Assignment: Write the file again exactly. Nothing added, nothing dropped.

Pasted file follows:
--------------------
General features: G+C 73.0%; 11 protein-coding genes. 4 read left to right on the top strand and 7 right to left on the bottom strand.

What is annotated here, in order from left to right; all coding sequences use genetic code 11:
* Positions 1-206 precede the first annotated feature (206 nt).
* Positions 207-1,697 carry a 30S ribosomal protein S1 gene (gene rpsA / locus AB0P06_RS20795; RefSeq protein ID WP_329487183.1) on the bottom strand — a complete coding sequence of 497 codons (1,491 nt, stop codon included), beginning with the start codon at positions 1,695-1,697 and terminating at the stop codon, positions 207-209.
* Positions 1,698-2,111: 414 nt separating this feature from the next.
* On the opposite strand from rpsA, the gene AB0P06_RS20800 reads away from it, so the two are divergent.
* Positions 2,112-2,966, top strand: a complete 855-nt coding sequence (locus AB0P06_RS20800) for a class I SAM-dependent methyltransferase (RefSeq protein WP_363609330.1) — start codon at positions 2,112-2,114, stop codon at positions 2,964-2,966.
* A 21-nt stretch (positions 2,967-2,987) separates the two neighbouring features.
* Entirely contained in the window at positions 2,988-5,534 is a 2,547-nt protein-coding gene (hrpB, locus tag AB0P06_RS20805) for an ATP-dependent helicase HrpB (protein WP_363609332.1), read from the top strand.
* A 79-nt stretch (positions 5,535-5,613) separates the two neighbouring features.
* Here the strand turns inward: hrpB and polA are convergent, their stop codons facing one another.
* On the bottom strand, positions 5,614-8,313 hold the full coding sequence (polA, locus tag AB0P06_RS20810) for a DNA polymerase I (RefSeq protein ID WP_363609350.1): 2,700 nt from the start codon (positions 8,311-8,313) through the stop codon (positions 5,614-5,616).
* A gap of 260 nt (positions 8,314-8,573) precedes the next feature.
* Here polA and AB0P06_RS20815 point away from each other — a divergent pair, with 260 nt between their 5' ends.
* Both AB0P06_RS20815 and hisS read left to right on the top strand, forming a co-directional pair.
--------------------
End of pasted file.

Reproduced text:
General features: G+C 73.0%; 11 protein-coding genes. 4 read left to right on the top strand and 7 right to left on the bottom strand.

What is annotated here, in order from left to right; all coding sequences use genetic code 11:
* Positions 1-206 precede the first annotated feature (206 nt).
* Positions 207-1,697 carry a 30S ribosomal protein S1 gene (gene rpsA / locus AB0P06_RS20795; RefSeq protein ID WP_329487183.1) on the bottom strand — a complete coding sequence of 497 codons (1,491 nt, stop codon included), beginning with the start codon at positions 1,695-1,697 and terminating at the stop codon, positions 207-209.
* Positions 1,698-2,111: 414 nt separating this feature from the next.
* On the opposite strand from rpsA, the gene AB0P06_RS20800 reads away from it, so the two are divergent.
* Positions 2,112-2,966, top strand: a complete 855-nt coding sequence (locus AB0P06_RS20800) for a class I SAM-dependent methyltransferase (RefSeq protein WP_363609330.1) — start codon at positions 2,112-2,114, stop codon at positions 2,964-2,966.
* A 21-nt stretch (positions 2,967-2,987) separates the two neighbouring features.
* Entirely contained in the window at positions 2,988-5,534 is a 2,547-nt protein-coding gene (hrpB, locus tag AB0P06_RS20805) for an ATP-dependent helicase HrpB (protein WP_363609332.1), read from the top strand.
* A 79-nt stretch (positions 5,535-5,613) separates the two neighbouring features.
* Here the strand turns inward: hrpB and polA are convergent, their stop codons facing one another.
* On the bottom strand, positions 5,614-8,313 hold the full coding sequence (polA, locus tag AB0P06_RS20810) for a DNA polymerase I (RefSeq protein ID WP_363609350.1): 2,700 nt from the start codon (positions 8,311-8,313) through the stop codon (positions 5,614-5,616).
* A gap of 260 nt (positions 8,314-8,573) precedes the next feature.
* Here polA and AB0P06_RS20815 point away from each other — a divergent pair, with 260 nt between their 5' ends.
* Both AB0P06_RS20815 and hisS read left to right on the top strand, forming a co-directional pair.